April 23, 2008
Oil Hits $120...How High Will It Go?
One thing that has certainly affected my personal economy as of late has been the increasing cost on my budget for filling up with a tank of gas. More money spent on gas means I have less money for everything else because my income is a fixed and I'm subject to the budget-contstraint curve.
Yesterday I filled up at the Albertsons on Research Parkway (the same gas station that recently sold the $600,000 Powerball ticket) and was instantly out $60. I COULD have bought 60 Powerball tickets!
By buying gas, the friend I was with said that I should be proud of myself because I'm pumping money into the economy especially in our current market condition and then went onto explain how a car is a necessity and paying for gas is just "one of the things we have to do."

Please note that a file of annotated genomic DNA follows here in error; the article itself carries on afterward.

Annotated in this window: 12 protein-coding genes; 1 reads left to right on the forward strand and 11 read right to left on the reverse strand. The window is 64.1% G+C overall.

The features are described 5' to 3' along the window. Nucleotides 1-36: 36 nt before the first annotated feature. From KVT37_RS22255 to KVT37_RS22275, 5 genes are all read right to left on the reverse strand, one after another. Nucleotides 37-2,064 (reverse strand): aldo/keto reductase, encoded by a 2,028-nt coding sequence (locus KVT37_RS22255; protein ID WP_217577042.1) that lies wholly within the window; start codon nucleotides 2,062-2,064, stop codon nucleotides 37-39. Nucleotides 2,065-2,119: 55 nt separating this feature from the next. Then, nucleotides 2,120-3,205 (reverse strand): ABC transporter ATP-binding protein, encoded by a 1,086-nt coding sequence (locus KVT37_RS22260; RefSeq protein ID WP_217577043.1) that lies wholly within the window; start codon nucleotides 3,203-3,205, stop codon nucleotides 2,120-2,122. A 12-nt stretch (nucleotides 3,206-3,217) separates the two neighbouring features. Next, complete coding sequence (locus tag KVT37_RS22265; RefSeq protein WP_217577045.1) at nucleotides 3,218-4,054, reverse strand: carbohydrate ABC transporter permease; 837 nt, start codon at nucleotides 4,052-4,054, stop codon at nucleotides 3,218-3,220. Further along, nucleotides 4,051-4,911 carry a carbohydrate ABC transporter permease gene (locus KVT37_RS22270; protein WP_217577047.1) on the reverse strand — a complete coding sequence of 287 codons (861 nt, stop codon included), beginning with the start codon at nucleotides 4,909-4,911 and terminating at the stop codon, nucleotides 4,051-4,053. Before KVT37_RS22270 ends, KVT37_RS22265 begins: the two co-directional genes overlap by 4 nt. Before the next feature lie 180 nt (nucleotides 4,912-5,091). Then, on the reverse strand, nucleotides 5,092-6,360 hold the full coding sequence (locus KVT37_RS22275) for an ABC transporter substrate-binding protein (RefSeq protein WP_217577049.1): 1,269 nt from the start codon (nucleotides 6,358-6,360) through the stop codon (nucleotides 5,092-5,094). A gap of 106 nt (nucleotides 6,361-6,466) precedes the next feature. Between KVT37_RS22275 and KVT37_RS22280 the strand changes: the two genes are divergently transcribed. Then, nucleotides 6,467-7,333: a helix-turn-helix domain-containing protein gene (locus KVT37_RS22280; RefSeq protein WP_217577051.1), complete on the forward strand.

Well, I went home and thought about this a little more. Economics 101 says that an increase in price corresponds to decreased demand. But if my friend is correct and a car is indeed a necessity, then the car is a necessity because you're using it to accomplish pertinent day-to-day activities like going to and from work (You need to make money to live, right?).
Therefore, an increase in the price at the pump won't decrease the amount of miles driven because the number of miles you drive is fixed (sure, you might not go to the mall on the weekends anymore and might cancel that summer road trip). But you will drive to places you MUST drive to.
So the point of this posting is to point out that this "law" of economics which says that an increase in price leads to a decrease in quantity demanded may not be entirely true.
And this is certainly the case with inelastic goods such as gasoline! Am I right or am I right?